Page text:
It’s the most famous mountain in Southeast Asia. It is at an entry level to a hiker’s first 4000m, plus as an added bonus, the promise of a glorious sunrise at the summit. Standing at an imposing 4095m on the Crocker Ranger of Sabah, East Malaysia, whether the mountain intimidates or calls you on gently, Aki Nabalu remains one of the top climbing locations for hikers in this region and around the world.
Having first climbed the mountain in 2013 – the memories of coming down the mountain with cramps still makes me shudder – I did not entertain any thoughts of returning to climb Mt Kinabalu until a Facebook conversation with a local Sabahan climber. We spoke about the plight of the local mountain guides who were the unsung heroes of the 2015 June earthquake and I was inspired.
I decided to take on the mighty mountain once again.
My intentions of this article are to help, in my bit part anyway, to restore the confidence of hikers who are still unsure about climbing the mountain after the 2015 earthquake while sharing info about using the new route to the summit. Being able to help the local guides in meeting their livelihood is simply an added perk of the adventure.
You can of course, climb the mountain by engaging a tour agency (just Google) where they will take care of your itinerary… or you can follow my step-by-step guide where you can self-arrange your trip at fraction of the price.
1. Find a climb date with a cheap air rates – but don’t book first!
Check your calendar and write down a few probable dates you can make the trip and then compare these dates with the price that the airlines are offering. Look for dates well in advance of your actual trip if you can. I was lucky enough to be able to book for my January climb in Dec for $90 with a return flight through AirAsia. If you are just looking to conquer the summit with no intentions of visiting other parts of Sabah, then a 4D/3N date will suffice so you can overlap it through the weekend to save on your leave.
2. Check if the daily limits for climb permits has been filled.
Since the summit trail is reopened to the public as of Dec 2015 after a 6 month restoration of the facilities and construction of a new route due to the earthquake damage, daily permits have been limited to 100 climbers – down from 200 previously.
Book through Sutera Sanctuary Lodges (SSL), the management company of accommodation, including the Laban Rata rest house, in Mt Kinabalu Park. Their website currently shows “Under Construction” and I was told that they do not accept online booking. I have read that some had success booking with them thru email. Here is their contact info:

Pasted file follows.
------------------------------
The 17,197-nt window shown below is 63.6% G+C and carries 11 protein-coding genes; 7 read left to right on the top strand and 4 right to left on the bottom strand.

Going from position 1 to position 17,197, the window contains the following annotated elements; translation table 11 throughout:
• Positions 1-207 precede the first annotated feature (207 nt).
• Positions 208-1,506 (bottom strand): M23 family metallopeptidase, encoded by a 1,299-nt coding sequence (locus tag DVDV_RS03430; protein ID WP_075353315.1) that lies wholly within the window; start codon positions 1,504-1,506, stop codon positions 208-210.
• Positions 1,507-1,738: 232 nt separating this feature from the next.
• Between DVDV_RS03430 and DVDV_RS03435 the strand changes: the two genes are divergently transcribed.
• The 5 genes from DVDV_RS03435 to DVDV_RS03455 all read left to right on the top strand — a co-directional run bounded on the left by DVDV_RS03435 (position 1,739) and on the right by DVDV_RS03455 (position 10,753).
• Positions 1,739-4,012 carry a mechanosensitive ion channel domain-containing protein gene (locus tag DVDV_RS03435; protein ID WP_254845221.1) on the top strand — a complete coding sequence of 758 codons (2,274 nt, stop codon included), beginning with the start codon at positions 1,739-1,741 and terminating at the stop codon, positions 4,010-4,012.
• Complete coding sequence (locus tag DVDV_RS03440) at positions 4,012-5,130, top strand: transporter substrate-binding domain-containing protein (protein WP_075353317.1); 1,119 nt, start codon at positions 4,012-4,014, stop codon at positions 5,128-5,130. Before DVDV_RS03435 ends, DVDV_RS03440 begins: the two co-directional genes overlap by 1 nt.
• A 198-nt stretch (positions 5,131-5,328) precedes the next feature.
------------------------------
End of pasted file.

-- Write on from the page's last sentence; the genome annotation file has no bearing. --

Tel: +6088 487466 Fax: +6088487566
Address: B-9-G Siganture Office, KK Times Square, 88100 Kota Kinabalu, Malaysia
Business Hours: 9am-6pm (Mon-Fri), 9am-4pm (Sat), close on Sun & Public Holiday
I did my booking through my local Sabahan friend who went down to the office and confirmed my spot immediately. The process is pretty straightforward without much hassle: no emails and no waiting. If you’d like to have such arrangement made through a trustworthy local, do feel free to PM me through TravelledPaths’ Facebook page and I will be glad to make the connection on your behalf – though I am not liable for anything beyond the introduction! Book at least a month in advance for a better chance of securing the permits.
3. Book Your Air Tickets and Hotel
Got your climbing permit and accommodation sorted out? Now it’s time to go ahead and book your tickets! At the same time, book your hotel stay in Kota Kinabalu town for Day 1 and the Day after the climb.
I chose to book my hotel room at Dreamtel, a budget hotel in town, and it turned out to be a great decision due to its strategic location. It is just minutes of walking distance to the famous food street and carnival centre at Gaya Street.
Another plus point is that the bus terminal, which provides shuttle service to the airport as well as Kinabalu Park, is situated right in front of the hotel. Think less travelling and more sleep time!
Price: Standard deluxe twin sharing $50. There are also cheaper options.
4. Check into hotel / Explore
Check out Gaya Street for some nice local food and last minute shopping of rations- chocolate and biscuits. Most shops close here by 9pm, but there is a 7-11 convenience store situated just right below the hotel should you decide not to walk the distance.
5. Final check and Let’s Go!
Have your breakfast in the buffet style spread at the hotel. The food is reasonable for the price you are paying. Check out their local tea and coffee which I personally think it more aromatic than the Nescafe coffee served.
Not bad by budget hotel standards!
Check out of your hotel. Dreamtel offers complimentary baggage deposit servicewhere you can leave your items not required for the trip with them – at no cost. Step out to the driveway where you will find bus kiosks offering transport services to various locations in Sabah. Look out for the one that says K. Kinabalu – Kinabalu Park – Ranau.
The shuttle van service is first-come/first-served and the van will not depart until the full capacity of 12 -15 passengers is met. The fare for each person is 20RM each way. The journey takes approximately 1.5hrs and it will bring you directly to the Kinabalu Park entrance.
Once there, you will complete your registration for your stay at Laban Rata with the SSL office and pay for your permit and insurance. It is compulsory to have your passport or ID present when performing these transactions. Please also note that only cash is acceptable here as there is no credit card facility.